Liked by 1 person

  4. What kills me is when rich people waste their money on stupid stuff. Like we spent a million on strippers and beer or those who buy one pair of shoes after another. I’m like you only have two feet. You don’t need to brag about wasting money on 800 pairs of shoes. You can turn on the TV or get on YouTube right now and you will one dumbass after another bragging that they are stupid. It’s stupid because they say they will only wear it once. So for the shoes they buy and the one time use that is like throwing down five or six grand each and every day just for a pair of shoes. If you work hard and make your money you should be able to spend it but they are NOT bringing themselves happiness. If they were happy they wouldn’t have to do it each and every day. Schindler’s List changed the way I viewed money. That scene at the end where he was like I could have helped and saved more people if he had sold his car and his rings. That scene was to me the saddest in the entire movie and it really impacted the way I view money. Now I didn’t think he needed to sell his car and I don’t think those who have 800 pairs of shoes need to clear out their closets. My thought is if those people want to stop feeling empty inside then take a LITTLE, just a little of what they have be it time or money and help someone else. When you help someone else that is how you get full. I heard a preacher say long ago you are unhappy because you are selfish and believe the world has become super selfish and that is a huge reason everyone is unhappy. I don’t see myself trying to shout this to the rooftops because even if my words got through to anyone I would still come across as someone who is trying to tell others what to do. I used to believe telling is how you make a difference and now I know you teach others by showing. My lips are sealed but my actions speak loud and clear.

    Liked by 2 people

    1. Lets our actions speak! Yes totally agree. But believe me I know there are a lot of successful people who support others without speaking about it. Why does it bother you if other people buy expensive stuff? Because the show off with that stuff? My boat, my plane, my Porsche my wife 😆. There are a lot of people out there who spend a lot of money have big cars always do good stuff and help other beside their special lifestyle for example Christiano Ronaldo or Mesüt Özil.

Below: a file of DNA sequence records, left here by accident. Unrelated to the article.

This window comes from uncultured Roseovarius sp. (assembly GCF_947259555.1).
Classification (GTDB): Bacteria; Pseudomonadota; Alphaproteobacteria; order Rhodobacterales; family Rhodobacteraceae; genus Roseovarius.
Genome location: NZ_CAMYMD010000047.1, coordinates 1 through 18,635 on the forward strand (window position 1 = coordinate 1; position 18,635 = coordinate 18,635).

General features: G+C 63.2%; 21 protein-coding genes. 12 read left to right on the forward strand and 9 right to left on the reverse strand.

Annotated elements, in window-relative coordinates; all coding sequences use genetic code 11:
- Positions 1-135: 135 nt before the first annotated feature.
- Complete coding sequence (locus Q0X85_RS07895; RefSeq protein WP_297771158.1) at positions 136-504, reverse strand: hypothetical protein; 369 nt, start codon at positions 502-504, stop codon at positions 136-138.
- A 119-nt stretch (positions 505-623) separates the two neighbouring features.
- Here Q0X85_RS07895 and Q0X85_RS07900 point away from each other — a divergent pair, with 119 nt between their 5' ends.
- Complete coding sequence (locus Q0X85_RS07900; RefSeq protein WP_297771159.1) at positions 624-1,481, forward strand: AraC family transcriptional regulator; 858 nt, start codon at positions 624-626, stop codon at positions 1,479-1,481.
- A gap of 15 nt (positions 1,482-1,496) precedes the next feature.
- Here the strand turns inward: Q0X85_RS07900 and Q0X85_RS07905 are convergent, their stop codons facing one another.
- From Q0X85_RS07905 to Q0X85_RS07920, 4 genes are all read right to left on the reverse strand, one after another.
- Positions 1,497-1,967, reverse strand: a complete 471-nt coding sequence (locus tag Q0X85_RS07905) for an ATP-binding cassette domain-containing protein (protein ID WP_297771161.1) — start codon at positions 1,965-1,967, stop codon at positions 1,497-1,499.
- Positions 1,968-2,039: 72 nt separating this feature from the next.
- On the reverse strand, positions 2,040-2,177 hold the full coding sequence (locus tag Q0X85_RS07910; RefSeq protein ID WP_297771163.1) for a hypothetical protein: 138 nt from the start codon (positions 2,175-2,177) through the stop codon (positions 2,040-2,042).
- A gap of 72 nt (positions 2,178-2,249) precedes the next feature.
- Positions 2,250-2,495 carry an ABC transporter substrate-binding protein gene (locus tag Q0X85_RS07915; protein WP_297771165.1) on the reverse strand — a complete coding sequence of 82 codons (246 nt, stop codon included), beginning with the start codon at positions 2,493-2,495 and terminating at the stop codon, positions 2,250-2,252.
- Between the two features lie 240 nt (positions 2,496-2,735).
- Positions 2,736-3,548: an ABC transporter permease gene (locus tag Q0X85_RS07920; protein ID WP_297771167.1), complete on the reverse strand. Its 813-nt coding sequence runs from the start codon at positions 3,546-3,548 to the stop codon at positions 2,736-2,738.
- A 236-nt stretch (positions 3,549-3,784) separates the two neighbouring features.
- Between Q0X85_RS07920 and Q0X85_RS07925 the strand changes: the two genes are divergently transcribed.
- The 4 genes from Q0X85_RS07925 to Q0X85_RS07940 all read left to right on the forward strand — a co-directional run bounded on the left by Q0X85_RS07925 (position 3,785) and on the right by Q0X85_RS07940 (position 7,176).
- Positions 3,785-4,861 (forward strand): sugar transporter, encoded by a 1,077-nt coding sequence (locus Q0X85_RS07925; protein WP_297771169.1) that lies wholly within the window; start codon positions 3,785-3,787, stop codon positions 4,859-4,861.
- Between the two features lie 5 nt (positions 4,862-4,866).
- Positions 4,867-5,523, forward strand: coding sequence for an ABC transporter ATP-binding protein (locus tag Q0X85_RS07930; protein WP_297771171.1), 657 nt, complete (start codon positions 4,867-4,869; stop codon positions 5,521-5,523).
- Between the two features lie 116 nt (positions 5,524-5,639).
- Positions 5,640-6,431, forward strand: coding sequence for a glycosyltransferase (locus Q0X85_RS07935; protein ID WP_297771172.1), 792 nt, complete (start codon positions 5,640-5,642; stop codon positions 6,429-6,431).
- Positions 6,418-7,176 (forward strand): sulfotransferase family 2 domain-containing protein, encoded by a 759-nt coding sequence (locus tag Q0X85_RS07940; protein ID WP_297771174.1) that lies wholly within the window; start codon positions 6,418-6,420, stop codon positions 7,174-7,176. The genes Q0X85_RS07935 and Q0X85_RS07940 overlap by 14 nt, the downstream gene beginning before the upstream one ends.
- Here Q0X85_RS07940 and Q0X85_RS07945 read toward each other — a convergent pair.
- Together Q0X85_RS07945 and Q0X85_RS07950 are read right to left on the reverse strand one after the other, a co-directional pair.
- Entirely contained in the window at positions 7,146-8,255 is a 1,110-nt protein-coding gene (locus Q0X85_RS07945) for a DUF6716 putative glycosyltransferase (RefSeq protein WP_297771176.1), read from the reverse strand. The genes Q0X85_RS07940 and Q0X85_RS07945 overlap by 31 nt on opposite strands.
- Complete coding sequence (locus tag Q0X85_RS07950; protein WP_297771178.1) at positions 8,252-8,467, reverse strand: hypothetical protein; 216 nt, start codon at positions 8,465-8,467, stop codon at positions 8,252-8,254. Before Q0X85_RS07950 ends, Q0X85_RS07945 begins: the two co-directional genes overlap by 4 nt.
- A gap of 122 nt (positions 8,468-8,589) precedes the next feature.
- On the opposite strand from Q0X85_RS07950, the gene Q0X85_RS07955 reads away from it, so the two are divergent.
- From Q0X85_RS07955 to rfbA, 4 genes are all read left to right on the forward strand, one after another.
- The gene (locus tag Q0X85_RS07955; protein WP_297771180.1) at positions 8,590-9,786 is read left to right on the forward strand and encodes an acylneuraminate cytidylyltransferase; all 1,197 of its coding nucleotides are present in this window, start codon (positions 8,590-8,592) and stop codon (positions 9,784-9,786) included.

Liked by 1 person

  5. I was listening to a podcast recently (maybe NPR but I really don’t remember) that talked about how material things used to represent wealth, success, power, social status- having the best car or best dress. But rather now free time, health/wellness and more “invisible” things we buy represent wealth. Like buying organic foods, private pilates classes, having a babysitter so you can go out, having a house cleaner so you don’t have to do it etc. Interesting idea! Thanks for the post 🙂

    Liked by 2 people

  6. I’m going to say that it’s often disrespectful to me, to see the way the super rich spend their money – and how they earn it. (Thinking of a certain “leader” here) – By using loopholes in laws, screwing over contractors and employees, being flashy… “Well, if those people just worked harder, they too could have the 8 bedroom home, the collection of cars, the jewels.” Bull. It depends so much on education, luck, being in the right place at the right time – there’s a lot that doesn’t get factored in by the smugly wealthy.

    I’m not opposed to capitalism at all. What I’m opposed to is the rich not paying their fair share of taxes because it’s “their” money, I’m completely lost as to why anyone would feel so fragile in their ego, that they would need to have a diamond encrusted phone case. Yes, the Carnegies were flashy, they also provided libraries across the US. Warren Buffet donated almost all his wealth to charity. The Bill and Melinda Gates Foundation – those are people whose fires I respect. They weren’t in it for the smoke but to make things better.

    I don’t have those resources – and I’m not sure I’d know where to put them if I did. I’m still going with kindness is important. Being able to support the people you love – and sometimes even stepping back to let them find their own way.

    Liked by 1 person

    1. Yeah, well there are those people who would do and did anything and everything to have money but to bring value to other people and they are not included here. I’m talking about people who use their money to help the society.

      Liked by 1 person

  7. I feel that it’s becoming less of a trend. Call it morality or fear or whatever you want…

    If I had the choice of what my “smoke” would bring to other people, regardless of the size of my “fire” – acceptance; kindness, love – a trend towards being good neighbors would be my goal.

    Liked by 1 person